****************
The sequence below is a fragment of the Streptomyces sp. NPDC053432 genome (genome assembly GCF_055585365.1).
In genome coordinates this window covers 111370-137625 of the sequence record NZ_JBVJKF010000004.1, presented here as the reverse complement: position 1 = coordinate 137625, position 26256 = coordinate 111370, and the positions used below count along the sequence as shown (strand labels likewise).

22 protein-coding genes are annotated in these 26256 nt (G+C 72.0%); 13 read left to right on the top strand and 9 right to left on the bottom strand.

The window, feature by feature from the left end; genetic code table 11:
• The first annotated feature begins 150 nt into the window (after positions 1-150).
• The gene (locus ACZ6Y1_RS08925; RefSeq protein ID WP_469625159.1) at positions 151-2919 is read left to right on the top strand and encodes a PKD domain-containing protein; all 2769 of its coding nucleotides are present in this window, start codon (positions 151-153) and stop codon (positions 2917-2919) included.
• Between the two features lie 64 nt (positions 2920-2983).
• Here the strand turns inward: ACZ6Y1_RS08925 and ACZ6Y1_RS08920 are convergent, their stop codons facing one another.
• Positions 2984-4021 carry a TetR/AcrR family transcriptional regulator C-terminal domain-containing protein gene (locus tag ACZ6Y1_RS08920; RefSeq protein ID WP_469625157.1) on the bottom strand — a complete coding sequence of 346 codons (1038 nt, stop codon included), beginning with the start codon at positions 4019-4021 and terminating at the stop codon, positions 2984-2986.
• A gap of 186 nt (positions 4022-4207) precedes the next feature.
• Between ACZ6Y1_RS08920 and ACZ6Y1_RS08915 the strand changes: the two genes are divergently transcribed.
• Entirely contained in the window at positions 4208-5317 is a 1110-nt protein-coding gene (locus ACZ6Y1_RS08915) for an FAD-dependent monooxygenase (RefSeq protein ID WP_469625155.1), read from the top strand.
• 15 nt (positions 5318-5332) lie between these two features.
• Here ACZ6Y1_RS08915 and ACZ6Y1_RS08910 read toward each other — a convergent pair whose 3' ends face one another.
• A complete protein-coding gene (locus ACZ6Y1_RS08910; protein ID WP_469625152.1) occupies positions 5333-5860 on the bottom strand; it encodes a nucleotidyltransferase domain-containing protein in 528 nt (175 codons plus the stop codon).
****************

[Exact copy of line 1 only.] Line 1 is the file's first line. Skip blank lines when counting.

The sequence below is a fragment of the Streptomyces sp. NPDC053432 genome (genome assembly GCF_055585365.1).